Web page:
Coming Together

With the major structural elements completed, work shifts to complete the exterior and the finer details of the interior of the new building

May 1st, 2015

It is snowing as I write this on May 11, 2015 – unusual weather even for Grand Forks, and unfortunate timing since this latest update on the status of the new University of North Dakota School of Medicine and Health Sciences (SMHS) is for the Summer issue of ND Medicine. With the cold hopefully on its way out, you will start to see even more activity out on site as the trades push hard to stay ahead of schedule to prepare - believe it or not – for the upcoming winter months, which I am told by the project team are only seven months from now.

We are now 56 weeks to completion, and on schedule (and on budget) to open in May 2016. Since the previous issue of this magazine, much of the mechanical and electrical infrastructure has been put in place and framing complete. Door frames have also been hung, making it look much more like a school and less like a roller rink. Tuesday, May 5 was a banner day on site, as it was the 25th and final concrete pour for the project.

For students and faculty, the School of Medicine and Health Sciences has completed Phase 1 of the Transition Management plan, so be on the lookout for the "Coming Together" logo on information about upcoming events and news on the move to the new space. Norby’s and Gaffaney's/Hannaher’s have set up furniture mock-ups in the lower level of the existing school to allow people to test out some of the desks, chairs and other furnishings that will be in the building. At the same time, PCL constructed a full-size office mockup for people to envision the finishes and layout within some of the office and workstations.

A few facts from PCL and Community Contractors, the Construction Managers on the project:

  • As of Friday, May 8, the project has completed 155,035 man hours with zero lost time. PCL has created an on-site safety program called "Stop the Drop" in order to minimize objects being dropped by the trades. While this may seem like a no-brainer, with dozens of people working on multiple open floors, something as simple as a loose grip on a tool handle can accidentally injure someone working below.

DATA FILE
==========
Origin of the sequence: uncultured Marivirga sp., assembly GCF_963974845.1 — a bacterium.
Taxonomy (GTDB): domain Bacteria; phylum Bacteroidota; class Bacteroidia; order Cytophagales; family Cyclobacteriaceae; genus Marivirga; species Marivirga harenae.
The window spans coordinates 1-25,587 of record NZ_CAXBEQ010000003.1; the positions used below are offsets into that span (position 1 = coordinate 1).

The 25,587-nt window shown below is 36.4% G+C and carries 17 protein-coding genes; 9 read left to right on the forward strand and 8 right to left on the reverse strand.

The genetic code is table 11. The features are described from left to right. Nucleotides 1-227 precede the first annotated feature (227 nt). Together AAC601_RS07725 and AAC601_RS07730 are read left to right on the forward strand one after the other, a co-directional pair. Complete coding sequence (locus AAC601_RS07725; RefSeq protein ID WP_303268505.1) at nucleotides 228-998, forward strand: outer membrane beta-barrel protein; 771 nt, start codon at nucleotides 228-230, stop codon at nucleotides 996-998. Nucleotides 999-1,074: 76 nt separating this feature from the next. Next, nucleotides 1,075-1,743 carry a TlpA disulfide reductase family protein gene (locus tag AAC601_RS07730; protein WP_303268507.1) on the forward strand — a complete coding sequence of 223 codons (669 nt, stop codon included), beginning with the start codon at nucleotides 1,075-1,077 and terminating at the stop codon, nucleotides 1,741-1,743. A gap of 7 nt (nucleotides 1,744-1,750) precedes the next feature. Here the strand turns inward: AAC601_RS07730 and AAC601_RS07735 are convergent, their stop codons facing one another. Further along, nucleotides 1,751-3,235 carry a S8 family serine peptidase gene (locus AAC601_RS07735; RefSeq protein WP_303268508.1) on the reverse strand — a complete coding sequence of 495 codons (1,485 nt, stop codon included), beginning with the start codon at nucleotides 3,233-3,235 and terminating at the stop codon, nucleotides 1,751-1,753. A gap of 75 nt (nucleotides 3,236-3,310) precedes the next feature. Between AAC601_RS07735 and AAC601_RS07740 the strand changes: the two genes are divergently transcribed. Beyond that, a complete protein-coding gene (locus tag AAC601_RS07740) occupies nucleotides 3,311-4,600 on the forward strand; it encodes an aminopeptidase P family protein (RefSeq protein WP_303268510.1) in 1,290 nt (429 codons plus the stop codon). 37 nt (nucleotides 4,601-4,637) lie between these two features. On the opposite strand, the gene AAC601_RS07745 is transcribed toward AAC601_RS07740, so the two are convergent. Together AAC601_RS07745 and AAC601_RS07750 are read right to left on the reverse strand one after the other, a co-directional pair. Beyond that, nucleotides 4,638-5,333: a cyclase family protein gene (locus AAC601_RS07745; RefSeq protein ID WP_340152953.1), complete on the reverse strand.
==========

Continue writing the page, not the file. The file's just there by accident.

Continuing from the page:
• Over 533 submittals have been issued. In our industry, documents like specifications and drawings are the peanut butter and jelly of the project. Submittals are the project detail information that is outlined in the project specifications and created in tandem with the construction documents to verify the specific building products that the sub-contractors will install in the building. Submittals range from light fixtures and stair fabrication to mechanical louvers and carpet. When you have hundreds of people working on a building, you need documents such as these as one of many forms of checks and balances to ensure that what is designed, gets built.

  • We have received many comments from passersby interested in the choice of yellow for the exterior shell of the building. Not to worry; the color is a result of the air barrier spray that is applied to ensure a tight seal before the brick is laid.

  • There is 70,783 square feet of exterior masonry on the building, equivalent to 15 college basketball courts.

  • The elevated decks poured to date contain enough concrete to fill two Olympic-sized swimming pools. The first deck was poured on August 26 and was equal to the weight of five Boeing 747s.

  • There is enough interior framing in place to run the length of a hockey rink more than 37 times.

The grand amphitheatre stair recently arrived and will begin fabrication and installation soon. This staircase is a central point in the building for both circulation and gathering, and will be made of terrazzo and wood. With the concrete structure complete the main tower crane will shift focus to construct the mechanical penthouse that occupies a large portion of the roof, after which the crane will have done its duty and will be removed from the site. With the interior and exterior framing nearing well underway, the Learning Halls will also start to take shape over the next few months. Most visibly, the brick, metal panel and glass will be installed on the exterior.

While JLG, Steinberg, Perkins+Will, PCL, Community Contractors, and the SMHS students, faculty and staff directly influence the new building project every day, the SMHS has given everyone the opportunity to leave their mark for future generations. I hope you had the opportunity to sign one of the two steel beams that were placed in the penthouse. Even if not, please know that your support and interest are as important and long-lasting. Have a great summer, and I look forward to updating you again as the next school year begins.

Source: Lonnie Laffen, JLG Architects

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